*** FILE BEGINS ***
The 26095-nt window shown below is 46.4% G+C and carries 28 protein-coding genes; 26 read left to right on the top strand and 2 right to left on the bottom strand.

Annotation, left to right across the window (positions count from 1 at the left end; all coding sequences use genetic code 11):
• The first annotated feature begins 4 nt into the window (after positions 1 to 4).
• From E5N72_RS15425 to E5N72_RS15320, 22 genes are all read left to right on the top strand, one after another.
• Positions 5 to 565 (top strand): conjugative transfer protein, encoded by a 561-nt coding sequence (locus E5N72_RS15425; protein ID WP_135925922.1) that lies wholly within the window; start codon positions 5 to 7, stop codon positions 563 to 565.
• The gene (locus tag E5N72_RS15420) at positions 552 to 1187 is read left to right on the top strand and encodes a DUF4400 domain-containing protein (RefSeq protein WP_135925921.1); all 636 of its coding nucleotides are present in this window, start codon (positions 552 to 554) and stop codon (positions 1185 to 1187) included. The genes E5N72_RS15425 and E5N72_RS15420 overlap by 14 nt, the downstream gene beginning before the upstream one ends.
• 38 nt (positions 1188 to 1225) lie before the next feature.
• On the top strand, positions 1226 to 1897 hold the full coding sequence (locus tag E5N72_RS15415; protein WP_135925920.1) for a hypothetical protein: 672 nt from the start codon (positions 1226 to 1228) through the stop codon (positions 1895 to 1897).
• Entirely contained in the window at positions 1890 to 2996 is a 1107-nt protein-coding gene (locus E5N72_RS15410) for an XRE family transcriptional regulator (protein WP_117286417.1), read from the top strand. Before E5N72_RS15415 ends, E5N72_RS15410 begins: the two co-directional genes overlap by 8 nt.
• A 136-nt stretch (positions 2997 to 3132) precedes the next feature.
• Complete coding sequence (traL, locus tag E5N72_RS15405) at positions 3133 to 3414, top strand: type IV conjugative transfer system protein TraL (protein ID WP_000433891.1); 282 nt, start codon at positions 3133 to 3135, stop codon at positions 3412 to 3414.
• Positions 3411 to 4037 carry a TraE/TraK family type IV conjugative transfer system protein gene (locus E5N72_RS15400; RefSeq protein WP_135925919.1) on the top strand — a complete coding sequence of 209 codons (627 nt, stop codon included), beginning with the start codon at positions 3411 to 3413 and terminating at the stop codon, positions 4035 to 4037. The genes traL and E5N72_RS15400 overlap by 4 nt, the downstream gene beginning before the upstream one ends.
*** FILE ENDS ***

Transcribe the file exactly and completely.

The 26095-nt window shown below is 46.4% G+C and carries 28 protein-coding genes; 26 read left to right on the top strand and 2 right to left on the bottom strand.

Annotation, left to right across the window (positions count from 1 at the left end; all coding sequences use genetic code 11):
• The first annotated feature begins 4 nt into the window (after positions 1 to 4).
• From E5N72_RS15425 to E5N72_RS15320, 22 genes are all read left to right on the top strand, one after another.
• Positions 5 to 565 (top strand): conjugative transfer protein, encoded by a 561-nt coding sequence (locus E5N72_RS15425; protein ID WP_135925922.1) that lies wholly within the window; start codon positions 5 to 7, stop codon positions 563 to 565.
• The gene (locus tag E5N72_RS15420) at positions 552 to 1187 is read left to right on the top strand and encodes a DUF4400 domain-containing protein (RefSeq protein WP_135925921.1); all 636 of its coding nucleotides are present in this window, start codon (positions 552 to 554) and stop codon (positions 1185 to 1187) included. The genes E5N72_RS15425 and E5N72_RS15420 overlap by 14 nt, the downstream gene beginning before the upstream one ends.
• 38 nt (positions 1188 to 1225) lie before the next feature.
• On the top strand, positions 1226 to 1897 hold the full coding sequence (locus tag E5N72_RS15415; protein WP_135925920.1) for a hypothetical protein: 672 nt from the start codon (positions 1226 to 1228) through the stop codon (positions 1895 to 1897).
• Entirely contained in the window at positions 1890 to 2996 is a 1107-nt protein-coding gene (locus E5N72_RS15410) for an XRE family transcriptional regulator (protein WP_117286417.1), read from the top strand. Before E5N72_RS15415 ends, E5N72_RS15410 begins: the two co-directional genes overlap by 8 nt.
• A 136-nt stretch (positions 2997 to 3132) precedes the next feature.
• Complete coding sequence (traL, locus tag E5N72_RS15405) at positions 3133 to 3414, top strand: type IV conjugative transfer system protein TraL (protein ID WP_000433891.1); 282 nt, start codon at positions 3133 to 3135, stop codon at positions 3412 to 3414.
• Positions 3411 to 4037 carry a TraE/TraK family type IV conjugative transfer system protein gene (locus E5N72_RS15400; RefSeq protein WP_135925919.1) on the top strand — a complete coding sequence of 209 codons (627 nt, stop codon included), beginning with the start codon at positions 3411 to 3413 and terminating at the stop codon, positions 4035 to 4037. The genes traL and E5N72_RS15400 overlap by 4 nt, the downstream gene beginning before the upstream one ends.